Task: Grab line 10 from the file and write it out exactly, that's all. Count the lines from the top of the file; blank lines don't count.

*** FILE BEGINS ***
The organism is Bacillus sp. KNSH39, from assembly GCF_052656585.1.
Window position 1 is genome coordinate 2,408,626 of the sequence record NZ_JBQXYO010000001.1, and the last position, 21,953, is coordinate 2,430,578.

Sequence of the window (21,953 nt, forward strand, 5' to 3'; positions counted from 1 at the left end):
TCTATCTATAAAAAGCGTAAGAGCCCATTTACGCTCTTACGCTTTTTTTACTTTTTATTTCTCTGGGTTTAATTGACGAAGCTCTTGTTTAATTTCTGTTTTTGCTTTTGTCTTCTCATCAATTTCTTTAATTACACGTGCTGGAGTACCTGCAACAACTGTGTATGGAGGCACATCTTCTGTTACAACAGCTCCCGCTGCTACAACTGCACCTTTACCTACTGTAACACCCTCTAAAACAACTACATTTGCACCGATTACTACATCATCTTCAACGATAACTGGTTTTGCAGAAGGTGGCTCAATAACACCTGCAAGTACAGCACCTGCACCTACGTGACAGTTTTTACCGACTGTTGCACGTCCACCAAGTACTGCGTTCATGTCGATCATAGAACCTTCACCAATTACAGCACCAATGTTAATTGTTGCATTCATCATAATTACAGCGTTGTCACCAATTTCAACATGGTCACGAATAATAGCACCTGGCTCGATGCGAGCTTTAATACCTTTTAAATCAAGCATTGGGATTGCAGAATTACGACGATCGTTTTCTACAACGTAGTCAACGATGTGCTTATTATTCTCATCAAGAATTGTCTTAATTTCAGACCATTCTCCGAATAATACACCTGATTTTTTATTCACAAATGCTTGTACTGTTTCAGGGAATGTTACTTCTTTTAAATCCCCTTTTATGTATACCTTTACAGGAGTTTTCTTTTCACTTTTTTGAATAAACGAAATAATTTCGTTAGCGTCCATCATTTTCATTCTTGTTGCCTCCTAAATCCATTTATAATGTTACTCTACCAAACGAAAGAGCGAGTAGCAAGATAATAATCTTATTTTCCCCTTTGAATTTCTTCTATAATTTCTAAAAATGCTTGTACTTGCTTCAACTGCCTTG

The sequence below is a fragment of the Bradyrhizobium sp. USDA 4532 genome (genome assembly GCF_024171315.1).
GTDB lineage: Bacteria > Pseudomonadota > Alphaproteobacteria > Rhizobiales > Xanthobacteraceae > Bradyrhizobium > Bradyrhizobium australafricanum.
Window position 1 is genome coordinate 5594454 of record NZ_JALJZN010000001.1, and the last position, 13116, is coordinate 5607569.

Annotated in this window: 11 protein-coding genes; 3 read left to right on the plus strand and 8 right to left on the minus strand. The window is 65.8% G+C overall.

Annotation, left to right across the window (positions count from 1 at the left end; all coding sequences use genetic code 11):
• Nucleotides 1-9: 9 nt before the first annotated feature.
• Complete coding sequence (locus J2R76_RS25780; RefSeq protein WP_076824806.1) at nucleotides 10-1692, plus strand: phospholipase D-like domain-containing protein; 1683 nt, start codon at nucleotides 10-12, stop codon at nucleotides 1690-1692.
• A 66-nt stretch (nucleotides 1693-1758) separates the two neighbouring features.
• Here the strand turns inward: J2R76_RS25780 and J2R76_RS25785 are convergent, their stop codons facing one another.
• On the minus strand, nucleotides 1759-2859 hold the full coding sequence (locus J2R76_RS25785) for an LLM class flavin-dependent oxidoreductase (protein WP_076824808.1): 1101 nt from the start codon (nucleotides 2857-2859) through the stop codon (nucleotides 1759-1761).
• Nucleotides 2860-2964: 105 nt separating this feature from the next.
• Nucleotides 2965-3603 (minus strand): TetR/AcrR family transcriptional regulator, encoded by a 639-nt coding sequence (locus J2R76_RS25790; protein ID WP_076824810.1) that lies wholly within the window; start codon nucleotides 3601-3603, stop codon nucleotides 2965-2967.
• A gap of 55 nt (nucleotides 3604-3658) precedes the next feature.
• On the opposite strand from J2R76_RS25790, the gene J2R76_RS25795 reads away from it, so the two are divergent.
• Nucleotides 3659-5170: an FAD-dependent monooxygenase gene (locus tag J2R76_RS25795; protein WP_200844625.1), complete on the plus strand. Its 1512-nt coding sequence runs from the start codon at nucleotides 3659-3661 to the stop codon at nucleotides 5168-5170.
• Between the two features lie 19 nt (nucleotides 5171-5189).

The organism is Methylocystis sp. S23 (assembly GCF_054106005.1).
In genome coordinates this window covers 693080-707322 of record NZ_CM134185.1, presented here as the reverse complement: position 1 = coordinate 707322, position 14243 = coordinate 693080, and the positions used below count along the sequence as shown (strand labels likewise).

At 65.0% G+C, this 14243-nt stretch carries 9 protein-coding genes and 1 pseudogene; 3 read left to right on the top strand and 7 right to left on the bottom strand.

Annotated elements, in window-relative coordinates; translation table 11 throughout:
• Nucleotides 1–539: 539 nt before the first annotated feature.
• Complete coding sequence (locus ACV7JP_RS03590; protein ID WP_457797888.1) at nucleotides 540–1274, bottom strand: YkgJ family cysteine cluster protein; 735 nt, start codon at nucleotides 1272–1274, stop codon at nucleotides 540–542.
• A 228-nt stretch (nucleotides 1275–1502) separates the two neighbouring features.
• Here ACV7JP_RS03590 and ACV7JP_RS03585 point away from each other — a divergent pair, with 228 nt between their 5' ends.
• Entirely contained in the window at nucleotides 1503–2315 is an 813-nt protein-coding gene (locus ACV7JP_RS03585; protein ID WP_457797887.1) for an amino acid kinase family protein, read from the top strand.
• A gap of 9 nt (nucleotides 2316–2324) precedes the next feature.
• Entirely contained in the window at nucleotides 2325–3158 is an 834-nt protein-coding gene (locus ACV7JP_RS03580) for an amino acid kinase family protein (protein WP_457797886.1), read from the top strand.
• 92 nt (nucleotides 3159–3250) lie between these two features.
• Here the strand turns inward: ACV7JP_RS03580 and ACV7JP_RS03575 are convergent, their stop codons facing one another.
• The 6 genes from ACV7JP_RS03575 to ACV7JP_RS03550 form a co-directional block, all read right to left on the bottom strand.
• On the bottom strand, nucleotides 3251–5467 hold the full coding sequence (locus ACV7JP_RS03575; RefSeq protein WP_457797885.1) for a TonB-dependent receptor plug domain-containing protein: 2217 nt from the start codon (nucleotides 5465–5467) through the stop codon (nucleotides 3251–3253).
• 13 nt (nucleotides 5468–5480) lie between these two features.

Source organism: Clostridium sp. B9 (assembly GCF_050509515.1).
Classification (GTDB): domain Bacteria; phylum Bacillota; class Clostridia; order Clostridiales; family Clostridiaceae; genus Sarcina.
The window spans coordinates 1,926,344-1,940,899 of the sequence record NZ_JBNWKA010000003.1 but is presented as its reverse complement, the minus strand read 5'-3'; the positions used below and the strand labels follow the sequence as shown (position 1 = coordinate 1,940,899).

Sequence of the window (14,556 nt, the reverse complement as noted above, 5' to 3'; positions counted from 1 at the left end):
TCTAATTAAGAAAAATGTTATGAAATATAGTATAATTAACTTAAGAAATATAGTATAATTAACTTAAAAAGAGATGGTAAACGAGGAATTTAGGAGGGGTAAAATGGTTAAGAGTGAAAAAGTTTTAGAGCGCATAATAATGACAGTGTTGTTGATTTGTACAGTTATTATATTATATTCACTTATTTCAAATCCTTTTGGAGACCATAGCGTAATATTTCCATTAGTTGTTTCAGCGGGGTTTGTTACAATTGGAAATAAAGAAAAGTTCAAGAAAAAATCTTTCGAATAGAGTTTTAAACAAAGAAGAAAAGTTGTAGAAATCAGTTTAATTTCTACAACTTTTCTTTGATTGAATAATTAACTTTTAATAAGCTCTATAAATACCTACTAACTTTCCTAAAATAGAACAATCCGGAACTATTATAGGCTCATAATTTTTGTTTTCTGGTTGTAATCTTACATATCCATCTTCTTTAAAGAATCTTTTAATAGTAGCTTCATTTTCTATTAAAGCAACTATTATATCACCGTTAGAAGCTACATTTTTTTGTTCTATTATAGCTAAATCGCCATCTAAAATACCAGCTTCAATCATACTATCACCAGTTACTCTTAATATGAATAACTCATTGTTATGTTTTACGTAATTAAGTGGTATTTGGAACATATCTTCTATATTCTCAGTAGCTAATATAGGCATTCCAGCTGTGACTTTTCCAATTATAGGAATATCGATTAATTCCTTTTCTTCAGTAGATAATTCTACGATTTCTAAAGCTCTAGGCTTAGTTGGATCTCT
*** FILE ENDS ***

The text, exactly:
• Nucleotides 1-9: 9 nt before the first annotated feature.